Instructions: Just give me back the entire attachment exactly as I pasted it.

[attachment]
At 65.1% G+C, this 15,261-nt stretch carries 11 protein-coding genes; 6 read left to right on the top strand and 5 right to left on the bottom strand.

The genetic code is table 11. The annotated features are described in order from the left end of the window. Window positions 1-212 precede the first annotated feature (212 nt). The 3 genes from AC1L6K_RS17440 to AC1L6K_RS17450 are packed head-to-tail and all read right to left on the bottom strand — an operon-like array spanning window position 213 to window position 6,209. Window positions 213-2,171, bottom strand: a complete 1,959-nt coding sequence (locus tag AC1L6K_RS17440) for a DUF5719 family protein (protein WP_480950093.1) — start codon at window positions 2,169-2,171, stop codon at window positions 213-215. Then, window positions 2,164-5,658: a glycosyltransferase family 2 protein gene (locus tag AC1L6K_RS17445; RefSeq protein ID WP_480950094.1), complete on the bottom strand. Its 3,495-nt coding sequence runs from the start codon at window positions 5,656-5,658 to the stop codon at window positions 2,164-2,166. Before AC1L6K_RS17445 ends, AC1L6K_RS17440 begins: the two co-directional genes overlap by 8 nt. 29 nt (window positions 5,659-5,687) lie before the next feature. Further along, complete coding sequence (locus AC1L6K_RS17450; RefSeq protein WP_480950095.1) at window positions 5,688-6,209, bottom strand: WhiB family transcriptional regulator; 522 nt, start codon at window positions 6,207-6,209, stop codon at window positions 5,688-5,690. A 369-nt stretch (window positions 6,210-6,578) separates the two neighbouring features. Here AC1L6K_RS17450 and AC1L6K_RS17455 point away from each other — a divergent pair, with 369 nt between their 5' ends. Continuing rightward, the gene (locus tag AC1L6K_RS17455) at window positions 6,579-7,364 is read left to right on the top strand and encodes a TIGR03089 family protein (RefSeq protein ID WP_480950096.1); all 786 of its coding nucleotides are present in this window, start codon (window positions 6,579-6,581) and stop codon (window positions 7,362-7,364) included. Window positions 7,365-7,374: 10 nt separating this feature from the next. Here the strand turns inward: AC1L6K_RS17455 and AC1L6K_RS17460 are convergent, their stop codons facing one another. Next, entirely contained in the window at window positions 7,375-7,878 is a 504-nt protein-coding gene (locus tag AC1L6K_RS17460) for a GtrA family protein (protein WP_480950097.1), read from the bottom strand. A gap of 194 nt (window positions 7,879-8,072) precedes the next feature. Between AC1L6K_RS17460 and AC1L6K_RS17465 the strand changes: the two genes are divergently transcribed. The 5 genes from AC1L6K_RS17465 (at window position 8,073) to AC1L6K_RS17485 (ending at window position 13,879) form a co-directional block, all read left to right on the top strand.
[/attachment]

At 65.1% G+C, this 15,261-nt stretch carries 11 protein-coding genes; 6 read left to right on the top strand and 5 right to left on the bottom strand.

The genetic code is table 11. The annotated features are described in order from the left end of the window. Window positions 1-212 precede the first annotated feature (212 nt). The 3 genes from AC1L6K_RS17440 to AC1L6K_RS17450 are packed head-to-tail and all read right to left on the bottom strand — an operon-like array spanning window position 213 to window position 6,209. Window positions 213-2,171, bottom strand: a complete 1,959-nt coding sequence (locus tag AC1L6K_RS17440) for a DUF5719 family protein (protein WP_480950093.1) — start codon at window positions 2,169-2,171, stop codon at window positions 213-215. Then, window positions 2,164-5,658: a glycosyltransferase family 2 protein gene (locus tag AC1L6K_RS17445; RefSeq protein ID WP_480950094.1), complete on the bottom strand. Its 3,495-nt coding sequence runs from the start codon at window positions 5,656-5,658 to the stop codon at window positions 2,164-2,166. Before AC1L6K_RS17445 ends, AC1L6K_RS17440 begins: the two co-directional genes overlap by 8 nt. 29 nt (window positions 5,659-5,687) lie before the next feature. Further along, complete coding sequence (locus AC1L6K_RS17450; RefSeq protein WP_480950095.1) at window positions 5,688-6,209, bottom strand: WhiB family transcriptional regulator; 522 nt, start codon at window positions 6,207-6,209, stop codon at window positions 5,688-5,690. A 369-nt stretch (window positions 6,210-6,578) separates the two neighbouring features. Here AC1L6K_RS17450 and AC1L6K_RS17455 point away from each other — a divergent pair, with 369 nt between their 5' ends. Continuing rightward, the gene (locus tag AC1L6K_RS17455) at window positions 6,579-7,364 is read left to right on the top strand and encodes a TIGR03089 family protein (RefSeq protein ID WP_480950096.1); all 786 of its coding nucleotides are present in this window, start codon (window positions 6,579-6,581) and stop codon (window positions 7,362-7,364) included. Window positions 7,365-7,374: 10 nt separating this feature from the next. Here the strand turns inward: AC1L6K_RS17455 and AC1L6K_RS17460 are convergent, their stop codons facing one another. Next, entirely contained in the window at window positions 7,375-7,878 is a 504-nt protein-coding gene (locus tag AC1L6K_RS17460) for a GtrA family protein (protein WP_480950097.1), read from the bottom strand. A gap of 194 nt (window positions 7,879-8,072) precedes the next feature. Between AC1L6K_RS17460 and AC1L6K_RS17465 the strand changes: the two genes are divergently transcribed. The 5 genes from AC1L6K_RS17465 (at window position 8,073) to AC1L6K_RS17485 (ending at window position 13,879) form a co-directional block, all read left to right on the top strand.